Design Your Pitch Around Specific Goals

Design is not only important for making your information easy to read and understand but is fundamental to engaging your audience and influencing them to convert. Make sure each one of your key points has its own slide and contains enough data to convey adequate information. Yet, each slide must present information in simple terms so the other party can follow along while you explain your idea. You can include images, infographics, or other visual aids, but do so sparingly so as not to distract from your presentation.

Use the Right Technical Set-Up

To make a virtual pitch, you need a solid internet connection, a webcam, and a microphone. Do not make a pitch on your cell phone! Find a quiet location to set up your equipment and gather the tools you need to remain in that spot throughout the duration of the meeting without distractions. Present your pitch in a well-lit room and sit in front of a plain, light-colored wall rather than a window to ensure you are the focal point of the screen. Place the brightest light source behind your camera and adjust your camera slightly above eye-level.

Pay Attention to Physicality

Physicality refers to how you deliver a pitch and involves voice, posture, and facial expression. While you would typically stand during an in-person presentation, you should sit at your desk for a virtual pitch and keep an upright, confident posture approximately two feet from your webcam. Look directly into the camera, not at the screen, speak clearly, and know where to pause or change pitch to add emphasis. Presenting virtually means you will not be able to pick up on the micro-expressions and tonal shifts that occur during an in-person conversation, so be sensitive to the other party’s reactions and prepare to navigate awkward silences without stumbling.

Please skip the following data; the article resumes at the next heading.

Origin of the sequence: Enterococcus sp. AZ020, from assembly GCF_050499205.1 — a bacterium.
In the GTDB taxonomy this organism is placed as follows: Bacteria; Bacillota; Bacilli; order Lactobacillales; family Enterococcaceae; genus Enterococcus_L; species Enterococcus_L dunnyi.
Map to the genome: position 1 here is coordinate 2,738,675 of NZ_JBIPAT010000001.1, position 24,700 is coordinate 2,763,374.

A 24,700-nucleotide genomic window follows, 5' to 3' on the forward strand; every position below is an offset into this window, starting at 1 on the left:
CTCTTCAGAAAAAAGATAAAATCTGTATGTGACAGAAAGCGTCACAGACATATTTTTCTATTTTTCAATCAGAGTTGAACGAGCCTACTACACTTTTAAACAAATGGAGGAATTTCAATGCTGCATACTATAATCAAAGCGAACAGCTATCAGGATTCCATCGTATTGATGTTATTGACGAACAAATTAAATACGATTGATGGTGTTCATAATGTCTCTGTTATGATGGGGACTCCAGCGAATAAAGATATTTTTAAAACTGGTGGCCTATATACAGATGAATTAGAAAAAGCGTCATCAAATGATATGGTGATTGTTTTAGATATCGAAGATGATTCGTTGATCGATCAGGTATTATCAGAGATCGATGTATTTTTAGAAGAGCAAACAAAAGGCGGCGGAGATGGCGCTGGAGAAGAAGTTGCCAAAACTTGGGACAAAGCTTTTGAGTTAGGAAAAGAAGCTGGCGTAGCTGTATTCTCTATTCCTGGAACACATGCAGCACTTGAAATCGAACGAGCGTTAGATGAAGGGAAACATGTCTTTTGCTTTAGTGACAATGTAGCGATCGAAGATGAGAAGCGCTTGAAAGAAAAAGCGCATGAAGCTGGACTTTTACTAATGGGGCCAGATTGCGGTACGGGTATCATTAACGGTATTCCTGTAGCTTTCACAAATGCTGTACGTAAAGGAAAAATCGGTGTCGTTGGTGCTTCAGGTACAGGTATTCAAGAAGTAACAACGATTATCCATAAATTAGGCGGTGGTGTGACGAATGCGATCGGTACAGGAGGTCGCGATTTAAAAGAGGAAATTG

Prepare Your Team for Virtual Negotiations

If you are interested in teaching your team how to make a pitch that has the best chances of converting potential investors and clients, contact Shapiro Negotiations Institute today. We offer a fully inclusive, hands-on negotiation training program based on science and experience and customized to the specific needs and objectives of your business. Our team of expert instructors provide in-depth guidance and guided practice to prepare your team for success in every stage of a virtual negotiation, from pitching an idea to closing the deal. With our help, your sales representatives will be able to take advantage of any opportunity that arises and secure the best outcome for your business.